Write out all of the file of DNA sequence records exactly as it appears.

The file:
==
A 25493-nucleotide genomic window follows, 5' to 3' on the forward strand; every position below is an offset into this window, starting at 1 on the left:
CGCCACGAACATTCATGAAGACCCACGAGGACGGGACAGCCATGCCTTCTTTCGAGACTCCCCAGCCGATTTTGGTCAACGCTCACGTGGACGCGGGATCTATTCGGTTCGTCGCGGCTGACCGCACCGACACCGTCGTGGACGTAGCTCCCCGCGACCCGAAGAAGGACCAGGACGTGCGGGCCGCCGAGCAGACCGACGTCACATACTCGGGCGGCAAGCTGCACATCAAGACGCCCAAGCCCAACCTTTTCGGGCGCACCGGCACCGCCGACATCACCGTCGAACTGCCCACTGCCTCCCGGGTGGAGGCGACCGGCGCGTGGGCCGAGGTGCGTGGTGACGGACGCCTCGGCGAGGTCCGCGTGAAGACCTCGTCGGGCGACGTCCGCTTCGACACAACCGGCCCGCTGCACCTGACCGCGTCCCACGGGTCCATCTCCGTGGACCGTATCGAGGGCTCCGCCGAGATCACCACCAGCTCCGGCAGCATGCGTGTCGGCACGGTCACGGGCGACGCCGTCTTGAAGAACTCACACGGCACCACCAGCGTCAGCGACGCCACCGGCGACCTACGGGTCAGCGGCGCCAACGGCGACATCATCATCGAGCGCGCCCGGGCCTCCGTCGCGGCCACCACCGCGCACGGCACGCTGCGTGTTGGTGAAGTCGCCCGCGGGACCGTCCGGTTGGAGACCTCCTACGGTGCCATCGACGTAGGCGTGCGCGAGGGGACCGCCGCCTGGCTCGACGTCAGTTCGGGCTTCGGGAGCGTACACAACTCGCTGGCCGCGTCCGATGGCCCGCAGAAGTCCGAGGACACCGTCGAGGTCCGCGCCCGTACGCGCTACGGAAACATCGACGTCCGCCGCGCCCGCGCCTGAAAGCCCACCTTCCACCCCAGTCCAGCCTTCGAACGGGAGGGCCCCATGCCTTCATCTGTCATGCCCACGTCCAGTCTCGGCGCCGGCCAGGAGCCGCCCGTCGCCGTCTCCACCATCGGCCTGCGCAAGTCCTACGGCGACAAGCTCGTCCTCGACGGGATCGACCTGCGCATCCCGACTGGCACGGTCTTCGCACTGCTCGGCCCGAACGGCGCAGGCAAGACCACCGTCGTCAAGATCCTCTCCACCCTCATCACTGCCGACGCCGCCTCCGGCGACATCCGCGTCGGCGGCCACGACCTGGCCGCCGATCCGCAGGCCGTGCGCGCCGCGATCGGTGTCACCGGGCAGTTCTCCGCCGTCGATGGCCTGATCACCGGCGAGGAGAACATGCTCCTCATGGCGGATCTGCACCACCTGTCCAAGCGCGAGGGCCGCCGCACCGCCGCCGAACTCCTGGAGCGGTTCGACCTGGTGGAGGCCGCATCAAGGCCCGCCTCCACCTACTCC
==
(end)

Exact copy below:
A 25493-nucleotide genomic window follows, 5' to 3' on the forward strand; every position below is an offset into this window, starting at 1 on the left:
CGCCACGAACATTCATGAAGACCCACGAGGACGGGACAGCCATGCCTTCTTTCGAGACTCCCCAGCCGATTTTGGTCAACGCTCACGTGGACGCGGGATCTATTCGGTTCGTCGCGGCTGACCGCACCGACACCGTCGTGGACGTAGCTCCCCGCGACCCGAAGAAGGACCAGGACGTGCGGGCCGCCGAGCAGACCGACGTCACATACTCGGGCGGCAAGCTGCACATCAAGACGCCCAAGCCCAACCTTTTCGGGCGCACCGGCACCGCCGACATCACCGTCGAACTGCCCACTGCCTCCCGGGTGGAGGCGACCGGCGCGTGGGCCGAGGTGCGTGGTGACGGACGCCTCGGCGAGGTCCGCGTGAAGACCTCGTCGGGCGACGTCCGCTTCGACACAACCGGCCCGCTGCACCTGACCGCGTCCCACGGGTCCATCTCCGTGGACCGTATCGAGGGCTCCGCCGAGATCACCACCAGCTCCGGCAGCATGCGTGTCGGCACGGTCACGGGCGACGCCGTCTTGAAGAACTCACACGGCACCACCAGCGTCAGCGACGCCACCGGCGACCTACGGGTCAGCGGCGCCAACGGCGACATCATCATCGAGCGCGCCCGGGCCTCCGTCGCGGCCACCACCGCGCACGGCACGCTGCGTGTTGGTGAAGTCGCCCGCGGGACCGTCCGGTTGGAGACCTCCTACGGTGCCATCGACGTAGGCGTGCGCGAGGGGACCGCCGCCTGGCTCGACGTCAGTTCGGGCTTCGGGAGCGTACACAACTCGCTGGCCGCGTCCGATGGCCCGCAGAAGTCCGAGGACACCGTCGAGGTCCGCGCCCGTACGCGCTACGGAAACATCGACGTCCGCCGCGCCCGCGCCTGAAAGCCCACCTTCCACCCCAGTCCAGCCTTCGAACGGGAGGGCCCCATGCCTTCATCTGTCATGCCCACGTCCAGTCTCGGCGCCGGCCAGGAGCCGCCCGTCGCCGTCTCCACCATCGGCCTGCGCAAGTCCTACGGCGACAAGCTCGTCCTCGACGGGATCGACCTGCGCATCCCGACTGGCACGGTCTTCGCACTGCTCGGCCCGAACGGCGCAGGCAAGACCACCGTCGTCAAGATCCTCTCCACCCTCATCACTGCCGACGCCGCCTCCGGCGACATCCGCGTCGGCGGCCACGACCTGGCCGCCGATCCGCAGGCCGTGCGCGCCGCGATCGGTGTCACCGGGCAGTTCTCCGCCGTCGATGGCCTGATCACCGGCGAGGAGAACATGCTCCTCATGGCGGATCTGCACCACCTGTCCAAGCGCGAGGGCCGCCGCACCGCCGCCGAACTCCTGGAGCGGTTCGACCTGGTGGAGGCCGCATCAAGGCCCGCCTCCACCTACTCC